Like any extractive activity, this kind of endeavor also carries costs along with its benefits. However, their costs are different from what one would think at first. The vanguard of deep-sea mining does not involve drilling and mining pits. Instead, it is focused on the harvesting of nodules. Nodules are fist-sized lumps of matter that collect on the ocean floor over thousands of years when currents deposit mineral sediments. Different parts of the ocean contain nodules rich in different elements. Those found in the Pacific Ocean have been shown to contain incredibly rich deposits of copper, nickel, cobalt, and manganese with ore grades superior to many, if not all, of today’s land-based reserves. Nodule collection occurs between 4,000-6,500 meters in the aphotic zone where sunlight does not penetrate and biodiversity is faint. Its process is minimally invasive and entails the scraping of about 6 inches of the ocean floor to separate nodules from sediment, depositing most of what is not used back to its original place. MIT researchers recently published results of a study demonstrating that 92% to 98% of the sediment either settled back down or remained within 2 meters of the seafloor as a low-lying cloud. The plume generated in the wake of the collector vehicle stayed roughly in the same area rather than drifting and disrupting life above.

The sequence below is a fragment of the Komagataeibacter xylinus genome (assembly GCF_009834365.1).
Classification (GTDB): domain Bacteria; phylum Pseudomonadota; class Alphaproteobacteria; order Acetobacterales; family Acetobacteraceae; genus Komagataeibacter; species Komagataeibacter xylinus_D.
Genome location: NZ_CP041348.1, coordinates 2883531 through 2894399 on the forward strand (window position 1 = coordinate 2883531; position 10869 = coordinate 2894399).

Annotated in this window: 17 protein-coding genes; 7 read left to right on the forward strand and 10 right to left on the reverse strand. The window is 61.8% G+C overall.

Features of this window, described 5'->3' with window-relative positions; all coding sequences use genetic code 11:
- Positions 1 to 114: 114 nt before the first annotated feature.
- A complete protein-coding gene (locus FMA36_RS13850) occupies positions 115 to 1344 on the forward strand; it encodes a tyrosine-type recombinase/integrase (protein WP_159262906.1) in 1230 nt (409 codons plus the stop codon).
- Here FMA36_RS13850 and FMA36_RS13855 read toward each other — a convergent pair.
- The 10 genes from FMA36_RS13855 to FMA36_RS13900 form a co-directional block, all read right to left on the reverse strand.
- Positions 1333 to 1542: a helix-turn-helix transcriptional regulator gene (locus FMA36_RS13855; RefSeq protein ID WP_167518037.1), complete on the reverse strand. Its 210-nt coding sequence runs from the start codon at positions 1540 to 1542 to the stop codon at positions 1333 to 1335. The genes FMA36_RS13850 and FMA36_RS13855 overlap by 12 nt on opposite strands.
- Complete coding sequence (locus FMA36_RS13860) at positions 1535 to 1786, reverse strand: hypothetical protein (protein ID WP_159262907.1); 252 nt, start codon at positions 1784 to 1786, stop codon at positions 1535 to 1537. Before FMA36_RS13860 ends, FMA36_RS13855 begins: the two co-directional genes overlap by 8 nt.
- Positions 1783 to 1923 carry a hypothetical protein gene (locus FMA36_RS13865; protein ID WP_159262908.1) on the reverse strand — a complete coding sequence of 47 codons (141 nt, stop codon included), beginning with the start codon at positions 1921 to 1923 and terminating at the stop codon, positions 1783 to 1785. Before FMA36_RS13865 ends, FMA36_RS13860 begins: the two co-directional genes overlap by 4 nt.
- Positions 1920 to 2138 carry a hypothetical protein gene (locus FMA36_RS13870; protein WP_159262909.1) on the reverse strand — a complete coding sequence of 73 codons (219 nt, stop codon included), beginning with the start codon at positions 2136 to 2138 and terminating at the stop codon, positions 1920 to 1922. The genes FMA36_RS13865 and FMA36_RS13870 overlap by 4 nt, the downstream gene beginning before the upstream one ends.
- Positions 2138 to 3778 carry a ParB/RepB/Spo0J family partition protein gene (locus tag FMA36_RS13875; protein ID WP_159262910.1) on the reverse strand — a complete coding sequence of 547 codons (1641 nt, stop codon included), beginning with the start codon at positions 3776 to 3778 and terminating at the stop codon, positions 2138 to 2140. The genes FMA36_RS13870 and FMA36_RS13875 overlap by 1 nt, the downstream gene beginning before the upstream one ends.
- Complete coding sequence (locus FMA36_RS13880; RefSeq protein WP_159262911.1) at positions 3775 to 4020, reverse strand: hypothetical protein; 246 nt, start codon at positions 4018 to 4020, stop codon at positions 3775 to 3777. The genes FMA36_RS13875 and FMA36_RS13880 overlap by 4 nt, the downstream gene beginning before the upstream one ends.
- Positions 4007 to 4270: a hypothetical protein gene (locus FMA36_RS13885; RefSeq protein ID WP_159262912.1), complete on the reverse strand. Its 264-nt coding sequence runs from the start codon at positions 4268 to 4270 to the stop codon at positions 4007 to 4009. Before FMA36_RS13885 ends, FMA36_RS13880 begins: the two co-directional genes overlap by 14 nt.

The benefits are potentially many. From an environmental point of view, this process has enormous advantages when it comes to the impact on deforestation, destruction of carbon sinks, and water usage. From a social aspect, deep-sea mining also appears to be superior to other extractive activities on land, with limited exposure to the negative social dynamics of social displacement, corruption and child labor. If proven to be cost-efficient, it would also promote clean and cheap energy creating prosperity for billions of people. Should the environmental studies of nodule collection continue to be positive, nodules present a promising alternative to solve our natural resource problem in the face of a green transition. As the West looks to become both greener and less dependent on “unfriendly” sources of labor and natural resources, it must take a pragmatic approach toward deep-sea mining, recognizing that there is no such thing as a perfect solution, but this could be the next best thing for achieving the future we want.
This article appeared on Forbes.